Buildings made of unfired earth are of great antiquity; in Britain they continued to be built until the middle of the nineteenth century. Consequently much of the traditional architecture that gives each region its distinctive character is of these materials, although they have different names in different places: 'clay lump', and 'clay bat' in East Anglia, 'witchert' in Buckinghamshire, 'mud' in the east Midlands, 'clom' in Wales, 'clay dabbin' in Cumbria and 'clay dab' in Scotland. In this book John McCann describes the various processes of building with earth, quotes contemporary descriptions from past centuries, examines the regional patterns and illustrates standing buildings of clay and cob in many parts of Britain. These buildings have many desirable qualities. No fuel is consumed in making them, they are durable, they are warm in winter and cool in summer, and they retain a local character which modern industrial products do not have.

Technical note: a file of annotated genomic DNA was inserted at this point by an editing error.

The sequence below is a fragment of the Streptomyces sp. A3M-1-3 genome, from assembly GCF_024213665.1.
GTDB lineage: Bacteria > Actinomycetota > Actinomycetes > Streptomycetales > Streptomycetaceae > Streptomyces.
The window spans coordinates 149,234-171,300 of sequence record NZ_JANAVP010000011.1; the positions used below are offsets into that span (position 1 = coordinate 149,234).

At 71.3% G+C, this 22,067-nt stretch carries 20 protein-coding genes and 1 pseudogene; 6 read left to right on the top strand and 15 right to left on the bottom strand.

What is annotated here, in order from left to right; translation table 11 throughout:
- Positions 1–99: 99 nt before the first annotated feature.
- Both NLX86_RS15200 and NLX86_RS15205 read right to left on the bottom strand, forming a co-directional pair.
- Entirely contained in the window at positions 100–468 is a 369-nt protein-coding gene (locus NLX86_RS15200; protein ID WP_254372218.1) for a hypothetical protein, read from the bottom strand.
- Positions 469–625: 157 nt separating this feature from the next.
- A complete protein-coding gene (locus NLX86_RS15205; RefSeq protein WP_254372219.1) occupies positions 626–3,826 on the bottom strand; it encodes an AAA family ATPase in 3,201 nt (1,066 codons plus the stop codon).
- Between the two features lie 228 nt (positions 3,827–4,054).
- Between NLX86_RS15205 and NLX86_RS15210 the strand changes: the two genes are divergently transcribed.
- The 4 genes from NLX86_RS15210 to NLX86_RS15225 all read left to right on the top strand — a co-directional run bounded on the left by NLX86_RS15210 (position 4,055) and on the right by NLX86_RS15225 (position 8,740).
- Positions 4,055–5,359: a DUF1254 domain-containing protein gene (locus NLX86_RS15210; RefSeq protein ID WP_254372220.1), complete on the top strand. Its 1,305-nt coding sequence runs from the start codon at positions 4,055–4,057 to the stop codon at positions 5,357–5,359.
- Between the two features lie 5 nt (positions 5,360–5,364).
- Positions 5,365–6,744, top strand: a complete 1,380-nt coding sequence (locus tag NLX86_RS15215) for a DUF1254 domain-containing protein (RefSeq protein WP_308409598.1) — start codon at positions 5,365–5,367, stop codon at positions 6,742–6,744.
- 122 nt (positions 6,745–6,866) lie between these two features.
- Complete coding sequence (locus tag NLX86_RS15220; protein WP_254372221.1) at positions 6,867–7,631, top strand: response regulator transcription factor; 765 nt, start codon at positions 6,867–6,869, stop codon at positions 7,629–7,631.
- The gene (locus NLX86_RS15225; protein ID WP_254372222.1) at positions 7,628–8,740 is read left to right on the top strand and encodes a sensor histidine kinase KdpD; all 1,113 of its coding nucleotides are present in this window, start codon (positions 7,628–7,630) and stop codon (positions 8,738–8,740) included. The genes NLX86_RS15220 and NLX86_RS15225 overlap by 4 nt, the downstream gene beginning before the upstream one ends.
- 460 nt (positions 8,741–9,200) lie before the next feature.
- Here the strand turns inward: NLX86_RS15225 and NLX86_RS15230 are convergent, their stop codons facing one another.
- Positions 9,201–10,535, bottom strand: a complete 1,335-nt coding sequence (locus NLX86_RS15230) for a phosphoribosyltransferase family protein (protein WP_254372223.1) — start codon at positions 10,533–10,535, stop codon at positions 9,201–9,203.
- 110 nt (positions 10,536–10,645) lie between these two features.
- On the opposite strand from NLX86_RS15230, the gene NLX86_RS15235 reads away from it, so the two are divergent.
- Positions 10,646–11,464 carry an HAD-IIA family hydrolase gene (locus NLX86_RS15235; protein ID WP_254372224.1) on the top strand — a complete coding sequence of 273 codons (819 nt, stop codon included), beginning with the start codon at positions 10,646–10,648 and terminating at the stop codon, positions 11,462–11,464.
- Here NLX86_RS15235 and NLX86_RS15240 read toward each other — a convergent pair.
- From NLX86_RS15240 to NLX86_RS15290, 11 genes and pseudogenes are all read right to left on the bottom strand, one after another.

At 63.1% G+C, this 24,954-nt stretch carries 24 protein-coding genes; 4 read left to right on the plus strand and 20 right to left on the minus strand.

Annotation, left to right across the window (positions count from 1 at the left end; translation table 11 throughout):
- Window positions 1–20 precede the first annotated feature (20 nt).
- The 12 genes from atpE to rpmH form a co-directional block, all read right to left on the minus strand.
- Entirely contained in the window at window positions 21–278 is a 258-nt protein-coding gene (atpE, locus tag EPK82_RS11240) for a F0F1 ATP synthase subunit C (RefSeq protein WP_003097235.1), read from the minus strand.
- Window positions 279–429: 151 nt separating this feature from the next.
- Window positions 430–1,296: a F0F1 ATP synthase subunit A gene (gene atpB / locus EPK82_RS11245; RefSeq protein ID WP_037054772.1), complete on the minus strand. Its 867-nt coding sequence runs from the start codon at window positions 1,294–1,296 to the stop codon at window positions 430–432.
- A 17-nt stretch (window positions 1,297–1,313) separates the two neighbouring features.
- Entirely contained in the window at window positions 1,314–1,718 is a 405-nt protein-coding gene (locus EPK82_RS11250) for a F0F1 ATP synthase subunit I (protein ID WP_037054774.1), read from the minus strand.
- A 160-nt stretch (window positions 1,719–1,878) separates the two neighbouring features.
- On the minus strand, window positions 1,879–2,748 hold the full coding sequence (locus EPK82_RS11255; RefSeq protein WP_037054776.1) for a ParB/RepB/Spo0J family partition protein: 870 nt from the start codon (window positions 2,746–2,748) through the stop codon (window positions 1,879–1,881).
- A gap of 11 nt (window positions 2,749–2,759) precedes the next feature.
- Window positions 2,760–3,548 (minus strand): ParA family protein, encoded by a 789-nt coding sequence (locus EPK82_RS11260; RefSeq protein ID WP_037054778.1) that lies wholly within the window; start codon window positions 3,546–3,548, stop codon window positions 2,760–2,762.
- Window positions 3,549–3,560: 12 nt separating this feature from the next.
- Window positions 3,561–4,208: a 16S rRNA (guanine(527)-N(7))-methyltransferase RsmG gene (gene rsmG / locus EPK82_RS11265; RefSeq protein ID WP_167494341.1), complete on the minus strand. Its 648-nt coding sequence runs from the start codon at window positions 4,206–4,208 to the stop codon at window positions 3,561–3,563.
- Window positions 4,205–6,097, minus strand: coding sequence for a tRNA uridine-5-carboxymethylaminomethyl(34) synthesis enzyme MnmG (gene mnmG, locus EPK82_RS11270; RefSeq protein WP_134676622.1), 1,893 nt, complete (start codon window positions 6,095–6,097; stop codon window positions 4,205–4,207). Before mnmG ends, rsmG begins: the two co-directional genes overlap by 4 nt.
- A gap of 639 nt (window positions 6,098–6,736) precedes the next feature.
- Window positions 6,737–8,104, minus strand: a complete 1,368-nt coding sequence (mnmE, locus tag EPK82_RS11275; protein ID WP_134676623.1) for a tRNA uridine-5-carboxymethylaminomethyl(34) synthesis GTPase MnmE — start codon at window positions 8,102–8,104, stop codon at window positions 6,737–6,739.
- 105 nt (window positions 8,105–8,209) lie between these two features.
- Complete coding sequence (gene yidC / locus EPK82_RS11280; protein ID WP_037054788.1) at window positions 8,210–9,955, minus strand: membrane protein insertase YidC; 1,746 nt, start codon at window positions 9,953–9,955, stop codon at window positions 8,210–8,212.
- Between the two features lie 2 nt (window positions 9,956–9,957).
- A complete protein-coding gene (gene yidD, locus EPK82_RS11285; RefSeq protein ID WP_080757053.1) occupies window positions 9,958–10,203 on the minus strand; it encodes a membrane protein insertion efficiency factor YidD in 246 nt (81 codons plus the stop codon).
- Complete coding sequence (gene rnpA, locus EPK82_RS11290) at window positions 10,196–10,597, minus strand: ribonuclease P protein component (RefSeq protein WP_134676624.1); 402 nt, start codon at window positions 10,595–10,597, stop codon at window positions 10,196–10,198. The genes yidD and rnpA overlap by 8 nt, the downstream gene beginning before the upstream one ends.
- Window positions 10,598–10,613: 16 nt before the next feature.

For twenty-five years John McCann photographed modern architecture for architects and the architectural journals. Since 1975 he has studied the traditional buildings of the English country and their historic origins. As a mature student he read for an honours degree in history at King's College, London University. He has lectured and written extensively about vernacular architecture and has tutored numerous courses for Cambridge University and the Workers' Educatonal Association.